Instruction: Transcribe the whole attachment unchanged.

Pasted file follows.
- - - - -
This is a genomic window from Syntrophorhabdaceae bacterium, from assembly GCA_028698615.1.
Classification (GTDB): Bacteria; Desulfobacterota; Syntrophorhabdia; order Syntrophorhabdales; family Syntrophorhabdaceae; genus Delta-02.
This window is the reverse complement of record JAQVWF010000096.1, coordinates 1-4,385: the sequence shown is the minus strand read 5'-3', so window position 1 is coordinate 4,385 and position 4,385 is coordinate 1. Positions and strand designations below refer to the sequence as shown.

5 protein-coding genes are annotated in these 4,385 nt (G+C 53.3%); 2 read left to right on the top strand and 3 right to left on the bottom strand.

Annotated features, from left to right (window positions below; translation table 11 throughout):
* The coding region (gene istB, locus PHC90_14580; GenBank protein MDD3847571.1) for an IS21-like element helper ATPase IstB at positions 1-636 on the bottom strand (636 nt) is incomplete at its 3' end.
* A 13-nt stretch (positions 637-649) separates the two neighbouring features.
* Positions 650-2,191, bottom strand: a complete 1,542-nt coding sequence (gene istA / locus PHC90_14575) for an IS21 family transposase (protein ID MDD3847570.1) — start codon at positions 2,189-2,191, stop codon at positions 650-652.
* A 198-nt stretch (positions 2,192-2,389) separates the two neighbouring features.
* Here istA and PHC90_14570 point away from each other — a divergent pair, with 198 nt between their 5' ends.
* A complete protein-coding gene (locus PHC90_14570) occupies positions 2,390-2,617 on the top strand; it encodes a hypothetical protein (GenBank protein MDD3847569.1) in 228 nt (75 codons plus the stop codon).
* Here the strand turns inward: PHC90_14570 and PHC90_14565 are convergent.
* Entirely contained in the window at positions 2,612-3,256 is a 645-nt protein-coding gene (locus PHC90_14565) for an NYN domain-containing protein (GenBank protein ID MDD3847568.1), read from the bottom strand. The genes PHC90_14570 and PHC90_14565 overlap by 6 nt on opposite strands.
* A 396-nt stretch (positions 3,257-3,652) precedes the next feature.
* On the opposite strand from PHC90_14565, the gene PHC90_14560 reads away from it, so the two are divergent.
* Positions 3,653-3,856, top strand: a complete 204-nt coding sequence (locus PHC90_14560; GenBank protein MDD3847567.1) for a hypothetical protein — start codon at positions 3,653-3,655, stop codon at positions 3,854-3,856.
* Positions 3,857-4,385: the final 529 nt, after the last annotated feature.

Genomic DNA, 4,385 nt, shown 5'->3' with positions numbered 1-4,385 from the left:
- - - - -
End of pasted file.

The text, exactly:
This is a genomic window from Syntrophorhabdaceae bacterium, from assembly GCA_028698615.1.
Classification (GTDB): Bacteria; Desulfobacterota; Syntrophorhabdia; order Syntrophorhabdales; family Syntrophorhabdaceae; genus Delta-02.
This window is the reverse complement of record JAQVWF010000096.1, coordinates 1-4,385: the sequence shown is the minus strand read 5'-3', so window position 1 is coordinate 4,385 and position 4,385 is coordinate 1. Positions and strand designations below refer to the sequence as shown.

5 protein-coding genes are annotated in these 4,385 nt (G+C 53.3%); 2 read left to right on the top strand and 3 right to left on the bottom strand.

Annotated features, from left to right (window positions below; translation table 11 throughout):
* The coding region (gene istB, locus PHC90_14580; GenBank protein MDD3847571.1) for an IS21-like element helper ATPase IstB at positions 1-636 on the bottom strand (636 nt) is incomplete at its 3' end.
* A 13-nt stretch (positions 637-649) separates the two neighbouring features.
* Positions 650-2,191, bottom strand: a complete 1,542-nt coding sequence (gene istA / locus PHC90_14575) for an IS21 family transposase (protein ID MDD3847570.1) — start codon at positions 2,189-2,191, stop codon at positions 650-652.
* A 198-nt stretch (positions 2,192-2,389) separates the two neighbouring features.
* Here istA and PHC90_14570 point away from each other — a divergent pair, with 198 nt between their 5' ends.
* A complete protein-coding gene (locus PHC90_14570) occupies positions 2,390-2,617 on the top strand; it encodes a hypothetical protein (GenBank protein MDD3847569.1) in 228 nt (75 codons plus the stop codon).
* Here the strand turns inward: PHC90_14570 and PHC90_14565 are convergent.
* Entirely contained in the window at positions 2,612-3,256 is a 645-nt protein-coding gene (locus PHC90_14565) for an NYN domain-containing protein (GenBank protein ID MDD3847568.1), read from the bottom strand. The genes PHC90_14570 and PHC90_14565 overlap by 6 nt on opposite strands.
* A 396-nt stretch (positions 3,257-3,652) precedes the next feature.
* On the opposite strand from PHC90_14565, the gene PHC90_14560 reads away from it, so the two are divergent.
* Positions 3,653-3,856, top strand: a complete 204-nt coding sequence (locus PHC90_14560; GenBank protein MDD3847567.1) for a hypothetical protein — start codon at positions 3,653-3,655, stop codon at positions 3,854-3,856.
* Positions 3,857-4,385: the final 529 nt, after the last annotated feature.

Genomic DNA, 4,385 nt, shown 5'->3' with positions numbered 1-4,385 from the left: